Goal setting is an essential skill for all learners. We must ensure all students understand how goals can help them achieve great things! These goal-setting activities are the perfect addition to growth mindset lessons, morning meetings, or social-emotional learning experiences.
Growth Mindset and Goal-Setting Activities
As teachers, we often create goals for ourselves. Whether we want to get organized, plan a couple of weeks in advance, or leave work at a decent hour. Goals help people (like us) in many ways and can help our students too!
Why is Goal-Setting Important For Kids?
Goal-setting is a great way to ensure students take responsibility for their learning, relationships, and other parts of their school life. It is also a great way to increase student motivation.
Setting goals with students gives them a sense of purpose, improves their confidence and self-esteem, and helps them focus and make better decisions.
Types of Goals
There are two goal types, according to Carol Dweck. Dweck and Elliot say that the kind of goals students set “reveal implications for the tasks students choose, how they approach these tasks, how they react to the outcomes, and in the end, what they learn.”
Learning or Mastery Goals
Learning goals that students set will help them increase their competence or intelligence. These goals have a purpose that revolves around personal development and growth.
Performance goals are often for students who want to demonstrate their academic ability. These types of goals sometimes cause students to avoid challenging tasks and anxiety about failure in students.
Although these goals are often the two most common, there is a way to make goal-setting work more effective and meaningful for students.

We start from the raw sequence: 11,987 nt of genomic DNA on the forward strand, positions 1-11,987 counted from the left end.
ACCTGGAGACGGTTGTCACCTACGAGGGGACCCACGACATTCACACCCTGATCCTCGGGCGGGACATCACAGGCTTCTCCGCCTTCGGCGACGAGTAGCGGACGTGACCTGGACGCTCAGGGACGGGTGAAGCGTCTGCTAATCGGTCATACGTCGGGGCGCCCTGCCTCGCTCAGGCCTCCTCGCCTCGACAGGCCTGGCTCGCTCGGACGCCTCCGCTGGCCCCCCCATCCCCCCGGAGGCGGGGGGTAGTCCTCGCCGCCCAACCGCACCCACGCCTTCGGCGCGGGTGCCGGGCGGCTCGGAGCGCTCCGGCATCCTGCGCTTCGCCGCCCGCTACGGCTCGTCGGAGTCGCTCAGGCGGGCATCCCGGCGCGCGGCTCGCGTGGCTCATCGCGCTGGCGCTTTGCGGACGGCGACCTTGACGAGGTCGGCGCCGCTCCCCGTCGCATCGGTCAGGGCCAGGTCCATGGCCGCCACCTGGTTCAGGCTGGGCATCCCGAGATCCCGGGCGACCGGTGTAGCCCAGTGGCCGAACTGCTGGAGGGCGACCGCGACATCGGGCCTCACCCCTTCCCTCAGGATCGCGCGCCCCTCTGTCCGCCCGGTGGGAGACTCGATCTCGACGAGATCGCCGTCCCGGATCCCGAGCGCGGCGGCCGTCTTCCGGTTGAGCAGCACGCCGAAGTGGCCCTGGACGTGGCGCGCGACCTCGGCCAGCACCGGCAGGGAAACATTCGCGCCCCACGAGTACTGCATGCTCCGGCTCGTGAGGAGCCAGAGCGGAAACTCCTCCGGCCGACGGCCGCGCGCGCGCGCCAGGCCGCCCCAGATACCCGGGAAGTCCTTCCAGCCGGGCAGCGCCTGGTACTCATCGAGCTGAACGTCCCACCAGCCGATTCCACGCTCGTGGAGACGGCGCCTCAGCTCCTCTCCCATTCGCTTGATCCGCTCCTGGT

To help students with effective goal setting, you want to have students write down their goals. It is a great way to help them achieve the goals they set. They should write measurable and attainable goals or SMART goals.
Creating SMART goals with students is one of the best ways to help them achieve them. Each letter in SMART has a specific meaning and makes the goal-writing process easier for students. Think of these types of goals as an “action plan.”
- Specific – Students should clarify the who, what, when, and where of their goal. Discuss with your class using specific words vs. ones that are vague or open to interpretation.
- Measurable – When setting goals, students need to be able to know when they have reached their goals. They also need to know if they are making progress as well. While going over goal setting, discuss with your class how they could measure their goals.
- Attainable or Actionable – Students need to be realistic about what they will be able to achieve during the school year. Since students are in the primary grades, you may need to help them understand that the best goals to set involve things they can take action on now.
- Relevant – Students should be able to explain their goals’ personal and academic benefits and discuss the qualities that make their goals worthwhile.
- Timely – Students need to feel successful and see their success. It is best if you have them decide on goals that they need to achieve by the end of the school year.
SMART goals are going to be challenging for students in the primary grades. Writing SMART goals often involves multiple revisions, and students may need support from you or a teaching assistant to help rewrite their goals.
Benefits of Goal-Setting
If students can successfully set and achieve their goals, there are many benefits.
- Provide Direction – Goals give student direction and a destination. They also give students something to aim for and a way to direct their efforts.
- Focus and Decision Making – Goals help give students focus and allow them to decide which steps they need to take to accomplish them instead of randomly trying to accomplish one task or another. Goal setting lets students zone in on the steps they need to take and decide which action to take first or what they do not need to do at that specific time.